The Path Clears: Whyte’s silver lining

It was a disastrous night for Whyte but the conclusion of Fight Camp may turn out to be a blessing in disguise for the sport

IT had all gone so smoothly. Almost eerily so. Eddie Hearn
had staged four outdoor events on four consecutive weekends during a period of
summer when, traditionally, the British weather is notoriously changeable. Yet
the rain did not affect a single one of them. Just ask Michael Eavis, the man
who invented Glastonbury Festival in 1970 and this year had to pull his 50th anniversary show, how hard a feat
that is to achieve.

Furthermore, Hearn
staged it during a worldwide pandemic and nobody who was invited into the
four-week festival – boxers, trainers, officials, media, workers – tested
positive for the virus. Also consider how entertaining every event was and it’s
hard to draw any other conclusion than Matchroom Fight Camp was a resounding
success that went above and beyond every reasonable expectation.

But it was the
unpredictably of the four-week festival’s theme and purpose – boxing, the most
unpredictable factor of all – that provided a truly stunning finale and wiped
the smile from Hearn’s face. After four rain-free shows, a grand total of 433
covid tests passed and 18 fights of predominantly stellar quality, the final
punch of the whole extravaganza was thrown by 6/1 outsider Alexander Povetkin
and it knocked Dillian Whyte cold. The same Whyte in whom Hearn has invested
significant time and money and the same British heavyweight who, at last, was
on the cusp of securing his long overdue world title shot. All he had to do was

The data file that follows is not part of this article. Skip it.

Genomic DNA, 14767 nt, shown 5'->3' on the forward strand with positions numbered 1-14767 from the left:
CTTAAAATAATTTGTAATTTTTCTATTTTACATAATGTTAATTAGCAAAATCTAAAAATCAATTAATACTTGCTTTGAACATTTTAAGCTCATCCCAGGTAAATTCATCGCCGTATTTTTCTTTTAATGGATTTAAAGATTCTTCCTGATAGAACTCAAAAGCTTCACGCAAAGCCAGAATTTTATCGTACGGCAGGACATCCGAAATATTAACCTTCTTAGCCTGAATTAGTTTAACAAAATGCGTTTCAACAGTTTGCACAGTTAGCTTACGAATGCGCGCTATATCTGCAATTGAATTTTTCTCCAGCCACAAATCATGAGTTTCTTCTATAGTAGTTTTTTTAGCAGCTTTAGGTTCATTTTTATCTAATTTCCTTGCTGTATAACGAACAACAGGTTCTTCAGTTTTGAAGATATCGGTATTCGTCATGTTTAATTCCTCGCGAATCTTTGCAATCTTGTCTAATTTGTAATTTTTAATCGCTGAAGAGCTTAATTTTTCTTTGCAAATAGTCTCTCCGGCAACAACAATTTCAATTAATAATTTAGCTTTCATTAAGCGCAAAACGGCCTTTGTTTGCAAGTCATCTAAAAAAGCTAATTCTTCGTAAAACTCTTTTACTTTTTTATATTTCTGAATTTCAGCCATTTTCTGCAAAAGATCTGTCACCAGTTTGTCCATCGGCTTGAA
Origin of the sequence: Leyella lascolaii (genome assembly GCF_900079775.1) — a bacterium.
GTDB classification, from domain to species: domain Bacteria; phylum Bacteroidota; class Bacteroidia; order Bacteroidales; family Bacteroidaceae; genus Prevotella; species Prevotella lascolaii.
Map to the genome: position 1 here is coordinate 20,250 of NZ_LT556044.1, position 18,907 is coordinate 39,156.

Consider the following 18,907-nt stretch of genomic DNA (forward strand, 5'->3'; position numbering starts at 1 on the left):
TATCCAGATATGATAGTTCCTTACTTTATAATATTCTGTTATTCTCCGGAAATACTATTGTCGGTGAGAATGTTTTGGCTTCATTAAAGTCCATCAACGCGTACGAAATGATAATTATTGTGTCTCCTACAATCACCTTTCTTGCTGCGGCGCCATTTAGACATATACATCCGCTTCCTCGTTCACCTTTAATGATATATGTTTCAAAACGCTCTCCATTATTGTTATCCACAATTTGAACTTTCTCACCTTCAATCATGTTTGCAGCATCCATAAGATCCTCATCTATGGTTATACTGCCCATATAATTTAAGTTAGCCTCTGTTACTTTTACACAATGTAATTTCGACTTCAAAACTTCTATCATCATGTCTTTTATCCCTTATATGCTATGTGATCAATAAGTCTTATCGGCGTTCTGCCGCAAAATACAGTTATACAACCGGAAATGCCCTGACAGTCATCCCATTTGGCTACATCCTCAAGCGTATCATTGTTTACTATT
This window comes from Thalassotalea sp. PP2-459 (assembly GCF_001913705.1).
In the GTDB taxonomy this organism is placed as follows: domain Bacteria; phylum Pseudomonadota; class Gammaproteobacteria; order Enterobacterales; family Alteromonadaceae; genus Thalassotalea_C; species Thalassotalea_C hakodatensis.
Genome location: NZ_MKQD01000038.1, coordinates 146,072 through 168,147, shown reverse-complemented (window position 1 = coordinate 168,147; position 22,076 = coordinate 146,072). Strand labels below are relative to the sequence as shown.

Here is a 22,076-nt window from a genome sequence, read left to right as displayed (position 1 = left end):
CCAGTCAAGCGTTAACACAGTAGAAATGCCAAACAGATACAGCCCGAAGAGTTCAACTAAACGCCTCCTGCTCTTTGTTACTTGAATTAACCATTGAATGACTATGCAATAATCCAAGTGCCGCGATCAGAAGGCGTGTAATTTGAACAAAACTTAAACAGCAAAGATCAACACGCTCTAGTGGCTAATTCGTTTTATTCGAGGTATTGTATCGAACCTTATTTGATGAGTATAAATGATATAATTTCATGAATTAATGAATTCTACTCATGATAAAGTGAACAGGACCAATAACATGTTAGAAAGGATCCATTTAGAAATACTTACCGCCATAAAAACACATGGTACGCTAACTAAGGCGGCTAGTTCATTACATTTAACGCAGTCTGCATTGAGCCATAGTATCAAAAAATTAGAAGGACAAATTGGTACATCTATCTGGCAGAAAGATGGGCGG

win.

But the decision to
fight Povetkin, a known name and a known danger but also past his best, was a
decision – a gamble – that spectacularly backfired. Or at least that’s how it
must have appeared at first glance. Hearn, as Povetkin’s fifth round victory
was announced, cut a crestfallen figure at ringside. He was visibly shocked when
interviewed in the aftermath. But when the dust settles on this latest
heavyweight explosion, it could work out better than anyone, even Eddie Hearn,
could ever have dreamed of.

Whyte’s position as
WBC mandatory is lost to Povetkin for the time being but so too is champion
Tyson Fury’s obligation to fight the No.1 contender. Once Fury’s third fight
with Deontay Wilder is done and dusted, presuming the American takes that bout,
then the winner is free to walk into a unification bout with Anthony Joshua (if
’AJ’ defeats Kubrat Pulev later this year, of course).

In the meantime,
Whyte has the right to trigger a rematch clause and take on Povetkin again.
Though there was a lukewarm reaction to this matchup at the beginning of the
year, the sequel – in a similar way to Andy Ruiz-Joshua II – suddenly becomes a
must-watch in the second half of 2020. Should Whyte have stopped Povetkin in
that fourth round when the Russian looked on the brink of defeat, instead of
being walloped in the fifth, fans would have been complaining about the
one-sided nature of the fight and not, I’d venture, be as invested in the sport
as they are now.

Granted, there’s a
lot of ifs and maybes, but suddenly the path to one world heavyweight champion
is clearer than it’s been in a long time. And what shouldn’t be forgotten in
all of this is the truly fascinating heavyweight era we’re in the midst of. That
(understandable) desire for one champion often means we don’t truly appreciate
the journey to achieving it.

Think about it.
Between them, Joshua (versus Whyte, Wladimir Klitschko, Povetkin and the two
fights with Ruiz), Fury (beating Klitschko and the two battles with Wilder),
Wilder (in two contests apiece with Luis Ortiz and Fury) and Whyte (against
Joshua, Dereck Chisora, Joseph Parker, Oscar Rivas and now Povetkin) are
responsible for some undeniably thrilling times. The cynics may scoff, but look
back through heavyweight history and it’s very rare indeed that the leaders
were churning out drama as regularly as this. And that’s before we mention the
significant promise of the chasing pack (Oleksandr Usyk, Daniel Dubois, Joe
Joyce et al). 

It
may not have been the ending to Fight Camp that Hearn or Whyte wanted but it
might yet turn out to be the best one for the sport’s long-term future.

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